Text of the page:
Ottessa Moshfegh’s fourth novel, Lapvona, is a gruesome experiment in historical fiction. There’s grisly death, cannibalism, rape, mysticism, deception, revenge, hints at pedophilia, and very little love. The characters bleakly reflect the worst in humanity, and grotesque antics dot almost every page—facts that compete with great storytelling and end up creating few opportunities for enjoyment.
Lapvona, a small medieval village of vague Eastern European whereabouts, is known for its fertile soil and fruitful crops, where “all the wealth was what could grow in its dirt.” An attack on the village by bandits quickly reveals how the townspeople view themselves, God, and each other, not really trusting any of the above.
The fiefdom is governed by Villiam, a greedy, gluttonous lord who lives at the top of a hill that overlooks the village. When the bandits come to rape and pillage Lapvona, the townspeople hang them, believing they are enacting justice. Meanwhile, Villiam is actually behind it all. Any time he senses that there are conflicts between farmers down below, he sends in fake bandits to cause trouble: “Terror and grief were good for morale, Villiam believed.” The lord also views such interfering as a game to keep himself entertained.
Just below the manor lives the shepherd’s son, Marek. This thirteen-year-old, with his misshapen head and twisted spine, is “a small boy” who has “grown crookedly.” He lives alone with his abusive father, Jude, a hyper-religious and angsty man who “admonished vanity as a cardinal sin.” The two of them punish themselves in efforts to invite more of God’s love, Jude even lashing himself as a ritual. Jude resents Marek’s existence because of lies surrounding his birth, which unfold later on.
After Marek gets mixed up in some drama that results in the death of Villiam’s son, Marek’s life changes—seemingly for the better, but he’s just as miserable as ever.
If Marek and Jude represent piety and some kind of twisted virtue, Villiam represents excess and selfishness. He deprives the villagers of water during the worst drought they’ve ever seen, as people perish or are driven to do horrific things, all while Villiam thrives, demanding to be continuously fed and entertained. He and his cagey wife, Dibra, despise one another, but he always has Father Barnabas, the village priest, by his side as an accomplice.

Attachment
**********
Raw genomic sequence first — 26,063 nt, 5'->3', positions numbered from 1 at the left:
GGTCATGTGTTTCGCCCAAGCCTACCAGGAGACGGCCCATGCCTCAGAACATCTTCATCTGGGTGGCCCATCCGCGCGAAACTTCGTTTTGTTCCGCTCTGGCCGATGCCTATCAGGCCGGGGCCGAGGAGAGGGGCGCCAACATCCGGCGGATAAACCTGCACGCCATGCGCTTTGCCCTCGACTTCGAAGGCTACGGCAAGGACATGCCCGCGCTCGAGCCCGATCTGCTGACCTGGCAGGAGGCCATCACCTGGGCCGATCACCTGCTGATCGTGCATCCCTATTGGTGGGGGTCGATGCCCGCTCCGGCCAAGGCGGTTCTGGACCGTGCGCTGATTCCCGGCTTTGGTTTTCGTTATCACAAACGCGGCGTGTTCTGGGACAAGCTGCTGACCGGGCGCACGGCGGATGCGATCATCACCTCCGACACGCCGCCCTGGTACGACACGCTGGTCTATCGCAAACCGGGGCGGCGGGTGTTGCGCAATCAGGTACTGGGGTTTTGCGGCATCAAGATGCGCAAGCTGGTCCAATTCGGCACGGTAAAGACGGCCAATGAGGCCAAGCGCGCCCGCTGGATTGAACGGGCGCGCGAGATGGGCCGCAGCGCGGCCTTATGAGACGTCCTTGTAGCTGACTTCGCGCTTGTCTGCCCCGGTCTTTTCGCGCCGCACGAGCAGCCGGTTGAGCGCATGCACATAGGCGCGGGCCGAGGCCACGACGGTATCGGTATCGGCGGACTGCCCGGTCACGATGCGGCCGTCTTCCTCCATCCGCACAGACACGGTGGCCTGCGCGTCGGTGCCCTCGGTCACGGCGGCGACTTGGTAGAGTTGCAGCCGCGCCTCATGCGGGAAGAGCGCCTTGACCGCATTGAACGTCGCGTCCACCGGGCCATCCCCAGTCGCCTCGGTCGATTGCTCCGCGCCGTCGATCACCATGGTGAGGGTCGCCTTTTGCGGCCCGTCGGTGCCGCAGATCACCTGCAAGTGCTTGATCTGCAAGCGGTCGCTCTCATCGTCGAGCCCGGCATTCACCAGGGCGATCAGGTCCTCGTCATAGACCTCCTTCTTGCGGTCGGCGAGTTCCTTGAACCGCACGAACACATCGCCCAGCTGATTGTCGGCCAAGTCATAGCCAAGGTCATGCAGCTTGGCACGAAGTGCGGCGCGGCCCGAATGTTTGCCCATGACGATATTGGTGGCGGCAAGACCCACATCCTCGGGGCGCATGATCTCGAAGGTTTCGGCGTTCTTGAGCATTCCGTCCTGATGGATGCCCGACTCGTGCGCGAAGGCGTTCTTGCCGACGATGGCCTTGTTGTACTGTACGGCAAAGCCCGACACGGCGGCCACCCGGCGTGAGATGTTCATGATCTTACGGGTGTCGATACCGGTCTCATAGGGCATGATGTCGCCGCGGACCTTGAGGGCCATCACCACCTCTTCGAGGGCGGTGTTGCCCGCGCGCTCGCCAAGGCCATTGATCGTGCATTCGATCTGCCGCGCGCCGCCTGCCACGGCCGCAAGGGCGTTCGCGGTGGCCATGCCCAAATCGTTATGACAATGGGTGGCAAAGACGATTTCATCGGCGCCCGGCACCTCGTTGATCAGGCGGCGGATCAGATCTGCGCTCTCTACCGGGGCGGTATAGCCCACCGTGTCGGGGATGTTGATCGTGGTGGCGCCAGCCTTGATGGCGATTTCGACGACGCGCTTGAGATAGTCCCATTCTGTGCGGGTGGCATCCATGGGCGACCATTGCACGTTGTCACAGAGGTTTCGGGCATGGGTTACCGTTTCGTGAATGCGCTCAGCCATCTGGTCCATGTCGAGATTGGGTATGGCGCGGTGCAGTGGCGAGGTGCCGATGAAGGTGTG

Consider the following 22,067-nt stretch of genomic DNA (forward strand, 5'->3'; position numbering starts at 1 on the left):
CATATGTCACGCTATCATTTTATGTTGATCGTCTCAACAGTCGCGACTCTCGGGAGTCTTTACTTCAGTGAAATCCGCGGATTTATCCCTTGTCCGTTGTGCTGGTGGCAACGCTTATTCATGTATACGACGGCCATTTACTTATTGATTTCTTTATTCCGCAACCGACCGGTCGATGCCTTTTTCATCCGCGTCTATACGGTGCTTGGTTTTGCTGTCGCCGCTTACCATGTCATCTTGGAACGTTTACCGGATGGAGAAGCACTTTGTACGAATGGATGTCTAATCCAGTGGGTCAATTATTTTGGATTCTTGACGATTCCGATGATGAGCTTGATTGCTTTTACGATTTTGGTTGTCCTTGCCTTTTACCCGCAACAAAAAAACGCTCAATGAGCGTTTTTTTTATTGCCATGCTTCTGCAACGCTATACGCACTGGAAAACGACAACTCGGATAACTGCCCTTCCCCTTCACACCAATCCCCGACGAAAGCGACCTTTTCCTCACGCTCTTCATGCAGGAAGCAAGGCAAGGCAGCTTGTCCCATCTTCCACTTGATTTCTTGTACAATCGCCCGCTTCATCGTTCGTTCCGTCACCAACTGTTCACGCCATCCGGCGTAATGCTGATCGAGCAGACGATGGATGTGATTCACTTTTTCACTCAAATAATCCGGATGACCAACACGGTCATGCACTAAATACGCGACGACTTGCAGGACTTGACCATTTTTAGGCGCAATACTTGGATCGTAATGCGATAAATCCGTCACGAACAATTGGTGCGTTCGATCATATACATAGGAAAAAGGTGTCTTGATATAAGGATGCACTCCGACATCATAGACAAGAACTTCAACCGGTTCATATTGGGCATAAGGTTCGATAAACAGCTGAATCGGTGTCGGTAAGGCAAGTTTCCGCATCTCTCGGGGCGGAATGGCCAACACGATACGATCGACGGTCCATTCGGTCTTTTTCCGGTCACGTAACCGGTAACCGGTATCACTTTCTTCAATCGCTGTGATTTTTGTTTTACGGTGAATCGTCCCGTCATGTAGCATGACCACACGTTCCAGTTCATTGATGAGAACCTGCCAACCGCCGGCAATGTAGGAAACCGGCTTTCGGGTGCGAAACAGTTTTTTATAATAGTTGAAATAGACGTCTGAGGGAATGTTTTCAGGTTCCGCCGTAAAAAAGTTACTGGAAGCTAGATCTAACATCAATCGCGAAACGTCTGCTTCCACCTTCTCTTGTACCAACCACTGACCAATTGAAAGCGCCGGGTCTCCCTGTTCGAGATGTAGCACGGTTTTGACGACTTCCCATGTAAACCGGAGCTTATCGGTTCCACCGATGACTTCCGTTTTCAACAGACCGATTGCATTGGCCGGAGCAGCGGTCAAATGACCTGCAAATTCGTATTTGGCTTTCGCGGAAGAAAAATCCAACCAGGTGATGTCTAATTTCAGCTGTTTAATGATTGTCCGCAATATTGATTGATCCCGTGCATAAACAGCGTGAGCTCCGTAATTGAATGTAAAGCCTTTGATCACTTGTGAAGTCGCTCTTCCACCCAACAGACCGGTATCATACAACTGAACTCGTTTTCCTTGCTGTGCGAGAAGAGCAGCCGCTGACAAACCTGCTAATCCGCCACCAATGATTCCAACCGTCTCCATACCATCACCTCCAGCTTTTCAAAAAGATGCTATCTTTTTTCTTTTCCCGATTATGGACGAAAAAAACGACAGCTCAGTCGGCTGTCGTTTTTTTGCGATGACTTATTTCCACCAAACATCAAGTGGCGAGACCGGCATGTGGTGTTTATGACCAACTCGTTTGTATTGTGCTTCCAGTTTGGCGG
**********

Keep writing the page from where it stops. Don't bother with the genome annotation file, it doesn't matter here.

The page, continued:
Truth is elusive for most characters in this book. They don’t know who their real parents are or whether they’re the real father of their children. People go missing and the villagers make up stories for what happened to them. They intentionally tell one another lies to serve their own selfish desires. In the end, no one is safe from fate, no matter who was gluttonous and who was righteous.
Ina is the only character who understands what’s real. Known as the village witch, she was the wet nurse for most of the villagers when they were children (and suckles some of them in adulthood). She developed vast knowledge about herbs and healing remedies after living outside civilization on her own for many years, but many people distrust her. Her role in Marek’s and Jude’s lives, as well as the fiefdom’s trajectory, ends up fascinating, if not disturbing.
In her old age, Ina seems to grow stronger the more the villagers take from her. She denies the God worshipped in the village’s church, instead pursuing deeper connections to more earthly deities. It’s almost as if Moshfegh uses her to suggest that pursuing truth, and uncovering these more meaningful godly connections, is rewarded, while dwelling within our inherent selfishness, which can even take the form of blind religious belief, ultimately leads to catastrophe. (After all, the book’s epigraph is a line from a Demi Lovato song: “I feel stupid when I pray.”)
Moshfegh has written a novel that’s not without humor, but is certainly grim and brutal. Everyone hates each other in Lapvona, with very few exceptions. The story examines the boundaries between savagery and stability, religion and desire, truth and deception, and Moshfegh delivers surprise after sinister surprise. The setting is quite a divergence from Moshfegh’s previous works, but her sharp storytelling and exceptional character studies are once again omnipresent in Lapvona.
By Ottessa Moshfegh
Published June 21, 2022
Meredith Boe is a Pushcart Prize–nominated writer, editor, and poet. Her work has appeared or is forthcoming in Passengers Journal, Newfound, Another Chicago Magazine, Chicago Reader, Mud Season Review, After Hours, and elsewhere, and her chapbook What City won the 2018 Debut Series Chapbook Contest from Paper Nautilus.